She's not being mean or doing anything truly terrible but it is something I need to fix. Any ideas or things I can do to fix the issue would be greatly appreciated.
          Last edited by Kynesha; Aug. 17, 2013, 12:59 AM. Reason: Additional info


            I'd recommend working with her feet every day you are at the barn. Have a clear plan for the training, not just random doing stuff. Your farrier will have a consistent pattern/direction that he works (i.e. starts RF, then RH, LH, LF), so duplicate that. Prepare her for what your farrier is asking of her-- not only picking up and placing, but holding them up for at least as long as the farrier will be, taking a hammer and tapping on all four, etc.

            How old is she-- any arthritis or lameness issues? That she's only doing this on the RH could be a number of things. Possible candidates: 1) pain in LH which makes her unhappy putting more weight on it when RH is lifted 2) pain in RH, such as from the fetlock/hock flexion 3) discomfort with the hammer tapping (ie so the misbehavior may expand when all 4 are shod). 4) impatience-- he's holding the RH up for longer because he's shoeing vs just trimming.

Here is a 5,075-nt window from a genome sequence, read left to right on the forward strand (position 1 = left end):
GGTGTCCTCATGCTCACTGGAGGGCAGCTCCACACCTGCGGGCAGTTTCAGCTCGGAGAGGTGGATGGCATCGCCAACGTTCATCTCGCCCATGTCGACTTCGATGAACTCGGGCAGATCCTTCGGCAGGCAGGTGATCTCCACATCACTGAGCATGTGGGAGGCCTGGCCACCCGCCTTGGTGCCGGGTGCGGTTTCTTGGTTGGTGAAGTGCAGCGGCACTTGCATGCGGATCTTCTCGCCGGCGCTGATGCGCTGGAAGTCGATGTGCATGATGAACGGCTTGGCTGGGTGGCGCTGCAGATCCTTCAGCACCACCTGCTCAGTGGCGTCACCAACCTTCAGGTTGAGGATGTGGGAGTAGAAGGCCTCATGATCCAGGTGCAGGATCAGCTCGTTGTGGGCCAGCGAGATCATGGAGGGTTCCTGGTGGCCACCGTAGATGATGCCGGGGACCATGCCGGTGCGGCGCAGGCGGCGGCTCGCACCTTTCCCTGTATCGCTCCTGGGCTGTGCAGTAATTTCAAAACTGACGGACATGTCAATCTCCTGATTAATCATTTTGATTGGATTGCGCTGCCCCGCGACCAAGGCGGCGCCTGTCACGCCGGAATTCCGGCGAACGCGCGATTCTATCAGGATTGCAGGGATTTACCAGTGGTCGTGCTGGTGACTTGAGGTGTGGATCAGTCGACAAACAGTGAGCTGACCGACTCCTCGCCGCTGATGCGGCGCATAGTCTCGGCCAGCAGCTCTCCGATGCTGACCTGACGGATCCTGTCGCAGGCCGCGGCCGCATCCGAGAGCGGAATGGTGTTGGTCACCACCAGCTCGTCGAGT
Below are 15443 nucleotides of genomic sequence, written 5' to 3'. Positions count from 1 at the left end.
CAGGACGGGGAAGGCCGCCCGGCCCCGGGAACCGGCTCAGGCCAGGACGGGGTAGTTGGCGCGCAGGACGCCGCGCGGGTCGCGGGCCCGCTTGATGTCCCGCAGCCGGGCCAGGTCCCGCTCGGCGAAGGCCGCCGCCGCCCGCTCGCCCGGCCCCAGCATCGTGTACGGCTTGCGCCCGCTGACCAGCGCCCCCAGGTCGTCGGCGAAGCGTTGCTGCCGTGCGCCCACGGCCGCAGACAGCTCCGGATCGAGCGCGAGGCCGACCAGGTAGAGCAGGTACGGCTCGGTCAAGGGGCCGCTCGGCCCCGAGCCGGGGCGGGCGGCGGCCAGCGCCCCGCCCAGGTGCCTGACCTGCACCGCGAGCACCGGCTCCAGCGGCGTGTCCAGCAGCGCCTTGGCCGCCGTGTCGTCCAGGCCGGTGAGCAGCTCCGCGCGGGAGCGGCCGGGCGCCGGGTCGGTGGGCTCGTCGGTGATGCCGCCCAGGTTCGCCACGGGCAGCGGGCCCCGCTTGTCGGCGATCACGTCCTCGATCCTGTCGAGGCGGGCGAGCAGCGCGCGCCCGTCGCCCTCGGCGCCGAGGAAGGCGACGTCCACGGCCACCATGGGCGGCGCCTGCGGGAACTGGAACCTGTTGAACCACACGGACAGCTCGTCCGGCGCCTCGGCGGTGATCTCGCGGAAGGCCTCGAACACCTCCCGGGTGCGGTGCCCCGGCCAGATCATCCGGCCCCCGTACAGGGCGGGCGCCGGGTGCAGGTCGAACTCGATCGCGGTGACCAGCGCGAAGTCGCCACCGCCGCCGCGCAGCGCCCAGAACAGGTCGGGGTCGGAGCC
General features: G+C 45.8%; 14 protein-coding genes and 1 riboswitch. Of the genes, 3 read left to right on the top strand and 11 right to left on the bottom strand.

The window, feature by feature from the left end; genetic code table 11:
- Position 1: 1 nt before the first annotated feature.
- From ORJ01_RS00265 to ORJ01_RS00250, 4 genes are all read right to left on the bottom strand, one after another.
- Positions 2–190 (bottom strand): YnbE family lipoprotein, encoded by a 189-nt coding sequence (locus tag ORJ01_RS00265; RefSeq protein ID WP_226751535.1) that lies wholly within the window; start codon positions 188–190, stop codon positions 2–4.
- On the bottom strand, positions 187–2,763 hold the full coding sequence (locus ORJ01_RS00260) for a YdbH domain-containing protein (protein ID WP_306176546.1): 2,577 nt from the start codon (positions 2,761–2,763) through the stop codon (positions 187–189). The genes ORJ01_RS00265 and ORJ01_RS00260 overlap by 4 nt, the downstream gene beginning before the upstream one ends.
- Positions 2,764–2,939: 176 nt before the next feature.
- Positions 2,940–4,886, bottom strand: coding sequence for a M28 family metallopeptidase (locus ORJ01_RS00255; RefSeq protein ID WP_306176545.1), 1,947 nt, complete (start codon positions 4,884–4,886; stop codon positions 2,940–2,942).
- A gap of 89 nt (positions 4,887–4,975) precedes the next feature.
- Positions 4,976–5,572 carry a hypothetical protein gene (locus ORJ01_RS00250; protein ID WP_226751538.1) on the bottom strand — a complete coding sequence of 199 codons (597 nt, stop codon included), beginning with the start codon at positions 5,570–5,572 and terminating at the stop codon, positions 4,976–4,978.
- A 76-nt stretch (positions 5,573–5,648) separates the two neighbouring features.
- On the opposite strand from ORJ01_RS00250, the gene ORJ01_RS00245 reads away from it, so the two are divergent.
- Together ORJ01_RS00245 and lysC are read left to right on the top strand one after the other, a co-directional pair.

If he is impatient with her, that isn't going to help it either. I think that if she takes just one foot away it isn't a cardinal sin, but I would want someone with the timing and reflexes to grab that foot before she gets it away. Once she realizes it isn't going to work and it isn't a fun game, I am sure she will stop. How is he reprimanding her? Are you sure she isn't sore at all back there? Sometimes under reacting can be just the trick. No muss no fuss but no getting that foot back. How bad is she if you don't lunge?